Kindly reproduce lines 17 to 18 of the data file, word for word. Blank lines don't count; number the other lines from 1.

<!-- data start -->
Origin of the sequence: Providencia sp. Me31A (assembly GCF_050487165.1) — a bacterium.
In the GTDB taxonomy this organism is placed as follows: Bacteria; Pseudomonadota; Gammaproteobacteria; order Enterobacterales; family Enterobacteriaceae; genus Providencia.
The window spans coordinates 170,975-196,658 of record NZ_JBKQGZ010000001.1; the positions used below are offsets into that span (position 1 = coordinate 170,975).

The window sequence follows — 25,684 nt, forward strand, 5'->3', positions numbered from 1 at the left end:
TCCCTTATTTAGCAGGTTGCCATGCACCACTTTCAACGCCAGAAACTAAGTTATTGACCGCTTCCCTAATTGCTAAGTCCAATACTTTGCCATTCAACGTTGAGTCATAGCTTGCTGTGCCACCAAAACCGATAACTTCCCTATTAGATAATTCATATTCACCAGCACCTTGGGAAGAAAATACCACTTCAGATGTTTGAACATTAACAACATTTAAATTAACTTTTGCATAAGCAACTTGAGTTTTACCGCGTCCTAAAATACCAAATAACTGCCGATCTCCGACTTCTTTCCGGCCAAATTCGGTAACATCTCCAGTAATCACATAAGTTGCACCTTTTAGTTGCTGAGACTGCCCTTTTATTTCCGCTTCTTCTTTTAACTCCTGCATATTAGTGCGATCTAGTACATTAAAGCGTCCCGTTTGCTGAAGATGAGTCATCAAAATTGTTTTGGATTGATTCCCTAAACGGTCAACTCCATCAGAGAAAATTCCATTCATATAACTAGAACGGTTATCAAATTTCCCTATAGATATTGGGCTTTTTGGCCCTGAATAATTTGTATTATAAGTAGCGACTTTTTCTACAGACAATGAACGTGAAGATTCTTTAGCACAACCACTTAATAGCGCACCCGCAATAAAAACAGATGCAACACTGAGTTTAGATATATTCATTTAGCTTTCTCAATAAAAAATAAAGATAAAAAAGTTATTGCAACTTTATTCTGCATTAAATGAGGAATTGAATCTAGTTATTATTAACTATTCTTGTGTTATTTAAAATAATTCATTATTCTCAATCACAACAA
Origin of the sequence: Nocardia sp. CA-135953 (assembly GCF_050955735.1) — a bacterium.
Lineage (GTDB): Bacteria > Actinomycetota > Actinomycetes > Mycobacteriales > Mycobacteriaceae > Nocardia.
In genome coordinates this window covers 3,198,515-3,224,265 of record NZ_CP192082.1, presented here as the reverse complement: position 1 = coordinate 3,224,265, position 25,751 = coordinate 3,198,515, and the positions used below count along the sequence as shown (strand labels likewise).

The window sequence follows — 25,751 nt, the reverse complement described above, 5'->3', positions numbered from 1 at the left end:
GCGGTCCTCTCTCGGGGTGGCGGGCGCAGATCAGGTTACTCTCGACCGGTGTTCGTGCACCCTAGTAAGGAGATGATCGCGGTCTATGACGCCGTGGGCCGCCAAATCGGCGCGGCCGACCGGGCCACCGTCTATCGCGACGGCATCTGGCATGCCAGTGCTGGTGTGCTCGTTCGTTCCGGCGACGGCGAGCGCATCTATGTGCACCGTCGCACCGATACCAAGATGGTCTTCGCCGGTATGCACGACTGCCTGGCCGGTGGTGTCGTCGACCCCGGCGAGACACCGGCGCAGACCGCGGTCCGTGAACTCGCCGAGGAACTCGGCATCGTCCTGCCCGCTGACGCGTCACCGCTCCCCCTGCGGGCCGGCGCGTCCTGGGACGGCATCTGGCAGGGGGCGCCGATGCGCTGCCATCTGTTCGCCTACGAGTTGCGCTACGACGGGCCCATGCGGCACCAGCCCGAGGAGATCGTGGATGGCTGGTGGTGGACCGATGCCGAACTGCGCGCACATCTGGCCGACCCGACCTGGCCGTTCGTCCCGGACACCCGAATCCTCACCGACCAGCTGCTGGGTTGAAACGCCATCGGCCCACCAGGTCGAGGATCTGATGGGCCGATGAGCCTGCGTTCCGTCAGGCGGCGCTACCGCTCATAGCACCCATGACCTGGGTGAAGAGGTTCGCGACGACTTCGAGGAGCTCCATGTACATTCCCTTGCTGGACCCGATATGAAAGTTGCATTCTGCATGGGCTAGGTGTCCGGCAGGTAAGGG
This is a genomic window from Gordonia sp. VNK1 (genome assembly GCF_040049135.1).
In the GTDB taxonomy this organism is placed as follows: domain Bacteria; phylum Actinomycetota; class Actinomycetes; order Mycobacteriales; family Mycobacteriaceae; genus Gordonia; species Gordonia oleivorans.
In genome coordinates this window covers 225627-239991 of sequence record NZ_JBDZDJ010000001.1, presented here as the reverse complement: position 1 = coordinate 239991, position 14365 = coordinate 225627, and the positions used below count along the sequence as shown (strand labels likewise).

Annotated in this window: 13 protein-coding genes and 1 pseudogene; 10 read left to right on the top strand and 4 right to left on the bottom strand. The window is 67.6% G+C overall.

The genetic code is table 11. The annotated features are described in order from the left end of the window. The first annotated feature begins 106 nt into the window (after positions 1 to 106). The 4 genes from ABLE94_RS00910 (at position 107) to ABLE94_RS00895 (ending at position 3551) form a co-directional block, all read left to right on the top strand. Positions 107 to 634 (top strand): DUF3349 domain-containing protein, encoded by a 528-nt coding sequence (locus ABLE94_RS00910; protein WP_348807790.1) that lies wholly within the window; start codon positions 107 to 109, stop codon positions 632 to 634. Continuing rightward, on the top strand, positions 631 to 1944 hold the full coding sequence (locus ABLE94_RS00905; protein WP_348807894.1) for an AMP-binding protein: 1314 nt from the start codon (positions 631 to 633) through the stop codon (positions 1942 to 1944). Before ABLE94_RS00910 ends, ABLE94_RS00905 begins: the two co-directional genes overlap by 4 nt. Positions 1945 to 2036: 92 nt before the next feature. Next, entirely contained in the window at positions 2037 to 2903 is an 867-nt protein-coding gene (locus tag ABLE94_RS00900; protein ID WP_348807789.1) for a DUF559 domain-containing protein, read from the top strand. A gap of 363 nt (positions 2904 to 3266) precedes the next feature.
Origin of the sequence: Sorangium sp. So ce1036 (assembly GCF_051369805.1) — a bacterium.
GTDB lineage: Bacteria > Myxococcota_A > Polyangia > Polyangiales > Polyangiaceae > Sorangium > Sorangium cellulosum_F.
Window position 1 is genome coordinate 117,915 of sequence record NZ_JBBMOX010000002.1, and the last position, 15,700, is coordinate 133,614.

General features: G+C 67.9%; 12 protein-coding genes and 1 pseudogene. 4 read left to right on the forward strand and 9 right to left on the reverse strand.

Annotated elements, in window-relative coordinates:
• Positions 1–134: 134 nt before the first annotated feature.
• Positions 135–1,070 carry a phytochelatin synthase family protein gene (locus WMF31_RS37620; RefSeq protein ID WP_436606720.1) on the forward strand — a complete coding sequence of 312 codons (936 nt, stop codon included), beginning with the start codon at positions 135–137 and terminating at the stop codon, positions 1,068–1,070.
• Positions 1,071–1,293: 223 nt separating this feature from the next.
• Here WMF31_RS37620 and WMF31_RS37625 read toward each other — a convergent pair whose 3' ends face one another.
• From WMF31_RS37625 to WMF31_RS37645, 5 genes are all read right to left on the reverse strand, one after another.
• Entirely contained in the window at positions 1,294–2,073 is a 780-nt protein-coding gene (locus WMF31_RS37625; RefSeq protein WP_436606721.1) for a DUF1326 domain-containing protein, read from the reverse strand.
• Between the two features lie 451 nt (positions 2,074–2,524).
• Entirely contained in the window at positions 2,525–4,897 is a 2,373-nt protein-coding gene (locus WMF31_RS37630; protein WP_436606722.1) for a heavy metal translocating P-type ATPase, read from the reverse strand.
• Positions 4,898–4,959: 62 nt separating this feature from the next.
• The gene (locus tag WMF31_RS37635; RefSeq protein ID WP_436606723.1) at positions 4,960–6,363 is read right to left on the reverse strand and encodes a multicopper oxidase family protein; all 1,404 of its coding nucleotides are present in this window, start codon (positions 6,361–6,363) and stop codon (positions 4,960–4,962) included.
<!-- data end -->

GTDB lineage: Bacteria > Myxococcota_A > Polyangia > Polyangiales > Polyangiaceae > Sorangium > Sorangium cellulosum_F.
Window position 1 is genome coordinate 117,915 of sequence record NZ_JBBMOX010000002.1, and the last position, 15,700, is coordinate 133,614.